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How Accurate are Official Crime Statistics?

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How Accurate are Official Crime Statistics? Bex Lycett Official crime statistics are statistics released by the home office each year to show the amount of crime that has been committed. They are gathered from records kept as each individual police force in England and Wales and are widely accepted as a true and accurate measure of crime, however there are reasons why some people do not accept that this is the case. Apart from recording how many crimes have been committed in a year, crime statistics have other uses too; they are used to track patterns and rising/falling levels of crime over a number of years, and can highlight trends etc. Also they can be used to help with crime prevention measures, if for example there was an increase in street muggings, more police money and time would be dedicated to helping patrol the streets. Furthermore the statistics can show areas of high crime and will help the government see where more money is needed to establish a bigger or stronger police force. A final usage of official crime statistics is by academics, psychologists, sociologists and criminologists for example may find them useful, if they were investigating crime in the community, or investigating a certain type of crime. Many would argue however that official crime statistics are not the best resource for studying crime levels. ...read more.


"part of life", in the past for example many people simply accepted domestic violence as a common part of marriage, and something that could be resolved by the couple themselves. When the man is the victim of domestic violence too, or a child is being abused, the crimes often go unreported, due to the shame of telling, and fear of not being believed. Also minor crimes, n which the victim feels that due to the fact the police will not pursue the case, or they do not want the hassle of making a statement, the crime for example vandalism to a fence is seen as too minor and so people deal with the situation themselves. Gang crimes often go unreported due to the fact that they tend to "sort things" themselves, taking the law into their own hands, rather than seek retribution from the state, they go out and seek it directly from the perpetrator themselves, often reciprocating with a similar act of violence, which they had previously been a victim of, e.g.- you hurt my friend, I hurt you, this is because they see the method as more effective and brings with it a higher status than reporting the crime to the authorities does. Other reasons for not reporting the police include, being scared of the person who carried out the crime, a drug dealer beating up a drug addict who has not paid him would be an example of this, the crime may be reported to other authorities, like the council, medical boards etc. ...read more.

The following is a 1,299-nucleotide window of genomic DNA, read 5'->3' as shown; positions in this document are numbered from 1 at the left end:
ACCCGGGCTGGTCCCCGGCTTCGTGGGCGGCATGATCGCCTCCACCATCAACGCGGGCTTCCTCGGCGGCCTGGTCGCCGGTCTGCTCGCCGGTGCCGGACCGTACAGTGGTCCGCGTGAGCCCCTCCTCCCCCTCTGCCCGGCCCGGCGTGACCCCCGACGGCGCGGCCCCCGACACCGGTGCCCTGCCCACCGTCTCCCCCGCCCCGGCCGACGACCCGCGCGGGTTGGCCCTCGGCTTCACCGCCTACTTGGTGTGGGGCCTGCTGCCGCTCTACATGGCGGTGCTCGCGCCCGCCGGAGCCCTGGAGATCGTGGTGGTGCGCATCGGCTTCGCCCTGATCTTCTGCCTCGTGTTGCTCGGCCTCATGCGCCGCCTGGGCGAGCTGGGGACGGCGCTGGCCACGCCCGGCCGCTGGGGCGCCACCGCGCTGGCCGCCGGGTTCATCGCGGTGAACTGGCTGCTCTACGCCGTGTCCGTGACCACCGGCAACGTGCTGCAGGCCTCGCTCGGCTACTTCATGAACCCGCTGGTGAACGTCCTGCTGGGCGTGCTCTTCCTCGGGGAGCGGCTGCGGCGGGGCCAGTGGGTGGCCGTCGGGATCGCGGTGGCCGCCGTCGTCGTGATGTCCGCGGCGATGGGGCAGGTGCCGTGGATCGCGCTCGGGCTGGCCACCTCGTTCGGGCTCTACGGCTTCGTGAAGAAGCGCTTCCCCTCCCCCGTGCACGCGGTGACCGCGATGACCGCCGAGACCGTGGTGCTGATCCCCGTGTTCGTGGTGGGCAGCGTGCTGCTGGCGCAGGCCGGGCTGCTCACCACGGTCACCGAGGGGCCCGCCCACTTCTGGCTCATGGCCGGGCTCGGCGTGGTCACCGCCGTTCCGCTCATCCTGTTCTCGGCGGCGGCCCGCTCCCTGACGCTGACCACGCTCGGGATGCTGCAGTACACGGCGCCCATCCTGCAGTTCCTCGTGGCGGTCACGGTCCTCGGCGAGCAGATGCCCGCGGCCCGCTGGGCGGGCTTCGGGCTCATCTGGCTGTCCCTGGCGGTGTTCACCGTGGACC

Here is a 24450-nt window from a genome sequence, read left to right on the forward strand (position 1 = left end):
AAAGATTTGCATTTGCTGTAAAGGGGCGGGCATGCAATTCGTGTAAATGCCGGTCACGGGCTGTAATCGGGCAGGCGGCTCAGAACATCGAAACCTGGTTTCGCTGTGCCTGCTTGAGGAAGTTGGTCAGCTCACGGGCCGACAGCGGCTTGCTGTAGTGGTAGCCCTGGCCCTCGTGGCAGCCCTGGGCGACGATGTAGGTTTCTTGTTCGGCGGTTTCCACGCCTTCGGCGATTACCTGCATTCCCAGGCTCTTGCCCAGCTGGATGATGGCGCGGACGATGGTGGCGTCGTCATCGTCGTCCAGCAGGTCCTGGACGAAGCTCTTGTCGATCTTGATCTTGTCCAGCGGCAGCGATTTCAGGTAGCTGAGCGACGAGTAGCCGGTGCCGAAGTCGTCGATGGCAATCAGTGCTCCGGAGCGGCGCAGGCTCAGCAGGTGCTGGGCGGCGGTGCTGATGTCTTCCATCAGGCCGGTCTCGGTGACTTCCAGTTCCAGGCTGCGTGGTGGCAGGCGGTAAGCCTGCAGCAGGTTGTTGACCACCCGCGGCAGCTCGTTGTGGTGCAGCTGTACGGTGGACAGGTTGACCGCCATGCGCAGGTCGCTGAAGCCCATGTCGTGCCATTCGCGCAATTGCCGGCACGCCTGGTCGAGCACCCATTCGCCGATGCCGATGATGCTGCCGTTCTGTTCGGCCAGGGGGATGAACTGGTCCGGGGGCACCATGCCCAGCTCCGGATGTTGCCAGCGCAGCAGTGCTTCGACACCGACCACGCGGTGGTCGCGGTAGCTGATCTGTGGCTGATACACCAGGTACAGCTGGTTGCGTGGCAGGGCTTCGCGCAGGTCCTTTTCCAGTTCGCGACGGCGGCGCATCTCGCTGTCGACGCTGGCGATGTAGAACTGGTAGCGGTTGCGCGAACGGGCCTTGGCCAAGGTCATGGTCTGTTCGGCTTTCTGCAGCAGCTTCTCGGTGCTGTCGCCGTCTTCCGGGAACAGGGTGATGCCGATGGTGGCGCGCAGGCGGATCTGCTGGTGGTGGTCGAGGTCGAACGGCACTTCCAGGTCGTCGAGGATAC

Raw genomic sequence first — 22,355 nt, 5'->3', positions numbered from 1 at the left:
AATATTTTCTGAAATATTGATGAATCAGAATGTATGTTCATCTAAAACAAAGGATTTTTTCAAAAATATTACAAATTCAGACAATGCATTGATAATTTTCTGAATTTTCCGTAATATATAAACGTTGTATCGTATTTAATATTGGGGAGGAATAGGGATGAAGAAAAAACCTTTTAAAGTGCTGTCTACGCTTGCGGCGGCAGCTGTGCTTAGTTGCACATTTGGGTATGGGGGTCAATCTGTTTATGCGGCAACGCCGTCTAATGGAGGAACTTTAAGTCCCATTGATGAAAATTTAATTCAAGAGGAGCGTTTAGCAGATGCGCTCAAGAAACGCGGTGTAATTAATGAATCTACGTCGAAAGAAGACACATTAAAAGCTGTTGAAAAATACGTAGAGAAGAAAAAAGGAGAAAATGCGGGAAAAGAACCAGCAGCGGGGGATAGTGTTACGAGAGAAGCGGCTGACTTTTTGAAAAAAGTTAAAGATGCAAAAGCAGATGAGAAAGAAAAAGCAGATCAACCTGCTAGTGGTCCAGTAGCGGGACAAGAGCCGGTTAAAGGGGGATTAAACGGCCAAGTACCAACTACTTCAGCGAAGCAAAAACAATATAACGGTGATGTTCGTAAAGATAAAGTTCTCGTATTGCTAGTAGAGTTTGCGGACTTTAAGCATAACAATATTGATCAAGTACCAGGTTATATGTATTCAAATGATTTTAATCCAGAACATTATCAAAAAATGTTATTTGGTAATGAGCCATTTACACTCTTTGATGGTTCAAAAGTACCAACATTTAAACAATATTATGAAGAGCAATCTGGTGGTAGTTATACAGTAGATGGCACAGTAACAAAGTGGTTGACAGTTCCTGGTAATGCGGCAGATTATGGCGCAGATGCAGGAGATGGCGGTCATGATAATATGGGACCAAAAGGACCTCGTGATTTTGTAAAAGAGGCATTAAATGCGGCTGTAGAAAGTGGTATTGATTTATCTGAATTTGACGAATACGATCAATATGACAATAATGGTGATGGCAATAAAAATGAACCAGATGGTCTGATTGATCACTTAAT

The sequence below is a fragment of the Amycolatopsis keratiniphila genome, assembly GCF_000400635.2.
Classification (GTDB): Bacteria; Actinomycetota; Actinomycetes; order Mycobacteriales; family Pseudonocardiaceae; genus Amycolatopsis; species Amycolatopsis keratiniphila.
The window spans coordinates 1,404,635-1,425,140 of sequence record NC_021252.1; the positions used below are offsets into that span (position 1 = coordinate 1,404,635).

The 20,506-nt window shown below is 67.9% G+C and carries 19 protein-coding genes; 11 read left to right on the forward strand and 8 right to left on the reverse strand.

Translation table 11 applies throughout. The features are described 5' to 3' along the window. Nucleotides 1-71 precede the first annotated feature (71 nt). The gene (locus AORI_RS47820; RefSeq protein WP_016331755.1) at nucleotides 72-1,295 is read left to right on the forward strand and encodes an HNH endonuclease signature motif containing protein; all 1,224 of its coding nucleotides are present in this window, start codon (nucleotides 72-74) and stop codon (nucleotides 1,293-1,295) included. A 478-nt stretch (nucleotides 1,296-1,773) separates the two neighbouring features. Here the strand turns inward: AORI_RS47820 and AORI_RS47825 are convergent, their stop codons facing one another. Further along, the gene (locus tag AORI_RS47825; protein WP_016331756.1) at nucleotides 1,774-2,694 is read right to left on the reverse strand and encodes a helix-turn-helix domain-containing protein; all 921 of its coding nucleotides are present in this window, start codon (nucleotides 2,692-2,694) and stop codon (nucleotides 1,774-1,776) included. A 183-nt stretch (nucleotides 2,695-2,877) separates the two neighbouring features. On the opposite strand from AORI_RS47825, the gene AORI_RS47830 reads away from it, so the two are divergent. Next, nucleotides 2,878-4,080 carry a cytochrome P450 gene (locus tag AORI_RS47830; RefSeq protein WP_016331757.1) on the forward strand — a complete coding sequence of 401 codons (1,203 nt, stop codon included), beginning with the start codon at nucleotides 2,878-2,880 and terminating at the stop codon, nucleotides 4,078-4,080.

The most popular victim survey is the British crime survey, which has been carried out regularly since 1982. The problem with this method is that relying on victim's memory can often cause facts to become distorted therefore, statistics become confused. Also there is a problem in that victims are categorising the crimes themselves, and so it may exaggerate some forms of crime, making them out to be more or less serious. Studies found too that types of corporate crime tended to be ignored; due to there it is seen as "minor" compared to assault for example. Sexual crimes also tend not to be reported; due to the stigma's attached to them. Young people are too excluded from this survey, and so a large majority of the population is ignored, and this means that victims of on going child abuse cant report being a victim. To conclude, it seems that after looking the evidence, official crime statistics are not an accurate measure of crime, but whatever method of gathering crime statistics is used, all of them have major flaws, however based on the fact that a large majority of the official crime statistics flaws are based on police behaviour, it would seem easiest to improve police techniques and standards when it comes to recording crime, as opposed to bringing in new techniques, simply modify current ones. ...read more.

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